GSA seeks a catalyst role in its plans for an IPv6 program office

NIST will recommend a set of standards and specifications for the federal government to use when it buys IPv6 products

A Profile for IPv6 in the U.S. Government (.pdf)

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The General Services Administration could open a program office as early as May to support its IPv6 activities. A senior GSA official said such a move would help position the agency to become a federal leader in providing products with GSA’s IPv6-ready seal of approval.

Government IPv6 leaders say creating a GSA program office centered on IPv6 procurement activity could also help convince a hesitant information technology community that the government is ready to buy IPv6 products. Companies have been hesitant to invest too much in IPv6 development until the government
publishes its purchasing specifications.

The Office of Management and Budget has asked federal agencies to start running the IPv6 protocol on their backbone networks by June 2008.

“If a policy says, ‘Thou shall,’ we’re trying to make it real,” said John Johnson, GSA’s assistant commissioner for integrated technology services.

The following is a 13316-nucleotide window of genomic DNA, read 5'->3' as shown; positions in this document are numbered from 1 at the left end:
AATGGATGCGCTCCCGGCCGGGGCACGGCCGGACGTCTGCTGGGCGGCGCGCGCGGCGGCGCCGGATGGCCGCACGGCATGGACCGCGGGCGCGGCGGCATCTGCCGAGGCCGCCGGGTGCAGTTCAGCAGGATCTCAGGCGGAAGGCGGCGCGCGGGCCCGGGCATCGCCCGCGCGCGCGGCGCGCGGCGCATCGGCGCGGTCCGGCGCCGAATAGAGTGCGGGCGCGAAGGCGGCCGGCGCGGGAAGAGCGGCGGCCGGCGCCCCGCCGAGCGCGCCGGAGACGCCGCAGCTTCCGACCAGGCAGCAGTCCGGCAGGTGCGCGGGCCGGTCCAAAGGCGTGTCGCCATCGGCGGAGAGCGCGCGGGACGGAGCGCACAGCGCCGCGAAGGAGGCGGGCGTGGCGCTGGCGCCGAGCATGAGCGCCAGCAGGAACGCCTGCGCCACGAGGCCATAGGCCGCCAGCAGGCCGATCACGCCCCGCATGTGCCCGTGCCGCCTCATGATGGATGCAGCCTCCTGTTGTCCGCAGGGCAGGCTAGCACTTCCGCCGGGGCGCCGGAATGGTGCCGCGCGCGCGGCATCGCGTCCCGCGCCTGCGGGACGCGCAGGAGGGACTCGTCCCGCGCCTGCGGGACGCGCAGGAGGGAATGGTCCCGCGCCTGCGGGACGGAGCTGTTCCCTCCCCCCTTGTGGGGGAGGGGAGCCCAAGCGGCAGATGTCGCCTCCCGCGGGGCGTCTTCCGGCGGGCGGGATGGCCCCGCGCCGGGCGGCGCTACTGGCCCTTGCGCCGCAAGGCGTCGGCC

Experts foresee most agencies meeting the deadline, although they expect there will be some stragglers. Many agency leaders view the transition to IPv6 as the next phase in the evolution of their networks, and they will insist on IPv6-ready products as they update their systems. GSA wants to be ready when that happens, Johnson said. 

GSA has already built IPv6 requirements into major contracts, including its Networx telecommunications proposal. The agency has said it expects to award that contract sometime this month.

The IPv6 program office is an idea that’s still taking shape, Johnson said. Officials are discussing what its focus should be and how to go about making available a wide assortment of items that are compatible with IPv6.

Companies are waiting for a fixed set of standards from the government, said Peter Tseronis, director of network services at the Education Department and co-chairman of the CIO Council’s IPv6 Working Group. “They do not get involved based on potential,” he added.

Companies still bear scars from the telecommunications bust of the late 1990s. Businesses made deep investments in competing protocols that did not pay off.

“They’ve learned from that,” said John McManus, the Commerce Department’s  deputy chief information officer and chief technology officer. “They may have overlearned.”

Tseronis said a GSA IPv6 program office coupled with work that the National Institute of Standards and Technology is doing on IPv6 standards and specifications could get the ball rolling.

Tseronis added that “as the federal government continues to refine its IPv6 profile…vendor product lines will hopefully mature.”


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